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Straight man targeted for demanding arrest of Uganda’s ‘Kill The Gays’ bill author

Straight man targeted for demanding arrest of Uganda’s ‘Kill The Gays’ bill author

Magembe Norman tells GSN his life has taken a turn for the worse for trying to defend Uganda’s LGBT community.

Norman has submitted a complaint to the International Criminal Court (ICC) requesting the immediate arrests of Uganda MP David Bahati, pastor Martin Ssempa and Rolling Stone editor Giles Muhamel for their roles in persecuting the LGBT community in Uganda.

Norman said he’s received death threats from fellow Ugandans who see him as someone who betrayed the country. He also said his father has accused him of disgracing the family and has since kicked him out of his home.

In his letter to the ICC, Norman wrote: ‘I respectfully request that you obtain ICC arrest warrants for the accused.

‘The ICC has in recent years been criticized and people have questioned its credibility because of the unfair treatment it accords to different complaints brought to its attention.

‘I am neither a gay, high profile, an influential or powerful person and so people may ask "who am I to file such a high profile complaint"?

‘But please don’t look at my personality but do your work professionally to ensure that the culture of homophobia is destroyed in Uganda. As you read my complaint now, there is a gay person being tortured and why should we allow such attacks to happen when you can do something to stop them?’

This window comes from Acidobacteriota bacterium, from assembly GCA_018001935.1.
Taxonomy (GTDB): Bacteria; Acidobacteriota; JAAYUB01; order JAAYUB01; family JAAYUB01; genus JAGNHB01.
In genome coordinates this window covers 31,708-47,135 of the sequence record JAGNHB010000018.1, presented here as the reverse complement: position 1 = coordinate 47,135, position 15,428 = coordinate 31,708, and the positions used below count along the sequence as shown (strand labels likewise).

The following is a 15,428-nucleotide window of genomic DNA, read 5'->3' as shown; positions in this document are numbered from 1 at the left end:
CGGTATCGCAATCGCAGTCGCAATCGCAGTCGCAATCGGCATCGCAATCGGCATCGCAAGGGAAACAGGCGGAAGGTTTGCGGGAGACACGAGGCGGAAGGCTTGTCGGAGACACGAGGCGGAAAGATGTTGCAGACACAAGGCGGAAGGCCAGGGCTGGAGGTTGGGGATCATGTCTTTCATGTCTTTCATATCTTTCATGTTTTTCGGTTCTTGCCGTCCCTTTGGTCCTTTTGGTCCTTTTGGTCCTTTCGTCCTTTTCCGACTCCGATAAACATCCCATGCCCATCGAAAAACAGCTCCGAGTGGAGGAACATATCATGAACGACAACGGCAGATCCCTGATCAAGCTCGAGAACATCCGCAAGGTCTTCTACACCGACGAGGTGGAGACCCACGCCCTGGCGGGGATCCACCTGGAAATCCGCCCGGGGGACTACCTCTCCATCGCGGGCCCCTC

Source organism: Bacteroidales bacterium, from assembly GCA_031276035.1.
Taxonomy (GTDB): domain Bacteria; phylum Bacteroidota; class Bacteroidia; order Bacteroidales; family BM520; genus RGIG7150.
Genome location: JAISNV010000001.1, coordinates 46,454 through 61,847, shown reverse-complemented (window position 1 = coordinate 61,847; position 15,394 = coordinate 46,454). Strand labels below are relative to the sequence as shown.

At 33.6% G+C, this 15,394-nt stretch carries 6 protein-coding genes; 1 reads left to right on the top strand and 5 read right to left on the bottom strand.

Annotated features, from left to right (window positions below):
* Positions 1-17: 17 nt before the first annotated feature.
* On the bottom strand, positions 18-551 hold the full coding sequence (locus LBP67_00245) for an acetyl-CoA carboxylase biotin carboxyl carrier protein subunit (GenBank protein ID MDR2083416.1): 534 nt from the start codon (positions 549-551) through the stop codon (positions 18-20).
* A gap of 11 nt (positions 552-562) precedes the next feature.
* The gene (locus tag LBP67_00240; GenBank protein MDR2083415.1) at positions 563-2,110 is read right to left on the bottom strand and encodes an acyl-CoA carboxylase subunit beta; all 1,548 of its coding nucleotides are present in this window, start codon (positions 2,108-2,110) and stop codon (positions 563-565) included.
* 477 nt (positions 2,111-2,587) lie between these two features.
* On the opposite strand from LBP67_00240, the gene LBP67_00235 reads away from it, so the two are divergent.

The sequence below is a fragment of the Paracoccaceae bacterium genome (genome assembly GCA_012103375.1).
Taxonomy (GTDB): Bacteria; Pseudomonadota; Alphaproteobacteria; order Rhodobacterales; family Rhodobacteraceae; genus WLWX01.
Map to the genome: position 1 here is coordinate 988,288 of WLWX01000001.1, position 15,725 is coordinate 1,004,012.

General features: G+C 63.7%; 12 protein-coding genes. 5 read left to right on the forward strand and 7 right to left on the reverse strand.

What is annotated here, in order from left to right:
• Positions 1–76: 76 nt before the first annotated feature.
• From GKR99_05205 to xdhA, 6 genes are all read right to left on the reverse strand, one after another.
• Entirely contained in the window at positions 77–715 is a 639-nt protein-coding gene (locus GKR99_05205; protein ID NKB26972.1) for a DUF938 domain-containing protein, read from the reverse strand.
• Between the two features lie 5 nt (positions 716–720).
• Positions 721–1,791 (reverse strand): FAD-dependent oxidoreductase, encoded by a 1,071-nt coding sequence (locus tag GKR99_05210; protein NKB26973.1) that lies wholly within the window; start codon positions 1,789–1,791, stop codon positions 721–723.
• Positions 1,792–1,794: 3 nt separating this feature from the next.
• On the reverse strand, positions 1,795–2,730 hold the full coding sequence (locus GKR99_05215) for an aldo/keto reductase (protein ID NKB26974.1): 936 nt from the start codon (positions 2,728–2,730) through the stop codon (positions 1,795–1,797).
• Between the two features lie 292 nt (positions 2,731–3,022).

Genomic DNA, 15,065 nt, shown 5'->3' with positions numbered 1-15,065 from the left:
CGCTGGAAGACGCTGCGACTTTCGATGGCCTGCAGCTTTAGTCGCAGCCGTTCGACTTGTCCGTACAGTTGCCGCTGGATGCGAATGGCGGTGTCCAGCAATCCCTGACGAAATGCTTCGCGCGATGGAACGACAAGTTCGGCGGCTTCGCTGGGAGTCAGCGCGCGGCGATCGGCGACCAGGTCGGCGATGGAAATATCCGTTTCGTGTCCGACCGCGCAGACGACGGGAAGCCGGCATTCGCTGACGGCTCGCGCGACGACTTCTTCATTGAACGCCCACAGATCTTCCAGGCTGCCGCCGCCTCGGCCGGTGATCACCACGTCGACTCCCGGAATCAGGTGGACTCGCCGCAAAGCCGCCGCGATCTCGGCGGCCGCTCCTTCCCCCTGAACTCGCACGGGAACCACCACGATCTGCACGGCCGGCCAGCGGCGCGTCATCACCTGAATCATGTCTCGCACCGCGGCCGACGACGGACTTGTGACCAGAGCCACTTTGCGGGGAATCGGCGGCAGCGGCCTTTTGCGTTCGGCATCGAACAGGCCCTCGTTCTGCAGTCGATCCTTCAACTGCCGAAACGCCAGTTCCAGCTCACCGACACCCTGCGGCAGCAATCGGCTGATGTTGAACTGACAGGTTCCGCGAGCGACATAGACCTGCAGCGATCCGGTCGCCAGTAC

Norman said to GSN: ‘The reason I want this information to be known internationally is because I want people around the world to show support for my complaint.

‘At this point, I am feeling lonely in my search for justice and so I need the international community to get behind me to ensure these three Ugandans are jailed for causing such horrific pain to innocent gay men and lesbians.

‘Similarly, I want to expose the inhuman treatment I have been receiving from my family and the society at large as a result of sending this complaint to the International criminal court.’

In his letter, Norman gives the ICC a detailed outline of the homophobic crimes Bahati, Ssema and Muhamel have committed.

Bahati, a Ugandan MP, submitted the ‘Kill The Gays’ bill to punish homsexual sex and anyone who is HIV positive with death.

According to Norman, Bahati has expressed a desire to ‘kill every last gay person’.

Pastor Martin Ssempa is also guilty of inciting gay genocide in Uganda, reportedly showing hard-core gay pornography in churches and congregations to stir anti-gay sentiment.

Ssempa has called lesbians and transgender individuals abnormal, saying: ‘Because they don’t have the equipment, they begin to use gadgets like bananas, they use carrots, they use cucumbers and other metalized ones, and they put them inside themselves… because they are not normal.’

Norman also calls for the arrest of Giles Muhame, the former editor of tabloid newspaper Rolling Stone, who also appears in the documentary film Call Me Kutchu that follows gay activists in Uganda.

In 2010, Muhame published a front-page article titled 100 Pictures of Uganda’s Top Homos Leak. The story listed the names, addresses and photographs of 100 homosexuals alongside a yellow banner that said ‘Hang Them’.

During filming of the documentary, gay rights activist David Kato was brutally murdered by two hammer strikes to the head.

On David Kato’s death, Muhame said: ‘I have no regrets about the story. We were just exposing people who were doing wrong.’ Muhame said Kato ‘brought death upon himself. He hasn’t lived carefully. Kato was a shame to this country.’

Norman told GSN that he’s received a letter from MP Dillon, the Head of Information and Evidence Unit at the Netherlands-based ICC acknowledging his complaint.

The ICC has told Norman: ‘As soon as a decision is reached, we will inform you, in writing, and provide you with reasons for this decision.’